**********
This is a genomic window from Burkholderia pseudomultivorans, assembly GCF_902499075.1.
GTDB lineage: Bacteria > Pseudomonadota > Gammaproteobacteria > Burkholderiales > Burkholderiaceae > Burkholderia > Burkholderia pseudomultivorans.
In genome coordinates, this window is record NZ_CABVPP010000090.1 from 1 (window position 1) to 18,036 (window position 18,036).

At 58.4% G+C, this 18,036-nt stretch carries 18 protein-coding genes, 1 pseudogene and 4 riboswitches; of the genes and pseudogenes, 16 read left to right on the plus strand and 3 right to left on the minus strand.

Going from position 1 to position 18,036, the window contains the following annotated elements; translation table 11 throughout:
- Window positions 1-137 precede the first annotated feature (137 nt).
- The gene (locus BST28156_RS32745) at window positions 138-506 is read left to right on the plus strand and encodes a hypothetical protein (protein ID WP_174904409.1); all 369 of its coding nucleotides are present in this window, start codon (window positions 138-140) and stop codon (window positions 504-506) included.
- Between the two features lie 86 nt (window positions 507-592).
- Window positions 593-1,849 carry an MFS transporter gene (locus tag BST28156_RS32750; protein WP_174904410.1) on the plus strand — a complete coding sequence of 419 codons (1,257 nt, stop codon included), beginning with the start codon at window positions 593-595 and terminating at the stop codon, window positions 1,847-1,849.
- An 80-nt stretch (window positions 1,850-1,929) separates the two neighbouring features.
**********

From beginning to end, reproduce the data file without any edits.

This is a genomic window from Burkholderia pseudomultivorans, assembly GCF_902499075.1.
GTDB lineage: Bacteria > Pseudomonadota > Gammaproteobacteria > Burkholderiales > Burkholderiaceae > Burkholderia > Burkholderia pseudomultivorans.
In genome coordinates, this window is record NZ_CABVPP010000090.1 from 1 (window position 1) to 18,036 (window position 18,036).

At 58.4% G+C, this 18,036-nt stretch carries 18 protein-coding genes, 1 pseudogene and 4 riboswitches; of the genes and pseudogenes, 16 read left to right on the plus strand and 3 right to left on the minus strand.

Going from position 1 to position 18,036, the window contains the following annotated elements; translation table 11 throughout:
- Window positions 1-137 precede the first annotated feature (137 nt).
- The gene (locus BST28156_RS32745) at window positions 138-506 is read left to right on the plus strand and encodes a hypothetical protein (protein ID WP_174904409.1); all 369 of its coding nucleotides are present in this window, start codon (window positions 138-140) and stop codon (window positions 504-506) included.
- Between the two features lie 86 nt (window positions 507-592).
- Window positions 593-1,849 carry an MFS transporter gene (locus tag BST28156_RS32750; protein WP_174904410.1) on the plus strand — a complete coding sequence of 419 codons (1,257 nt, stop codon included), beginning with the start codon at window positions 593-595 and terminating at the stop codon, window positions 1,847-1,849.
- An 80-nt stretch (window positions 1,850-1,929) separates the two neighbouring features.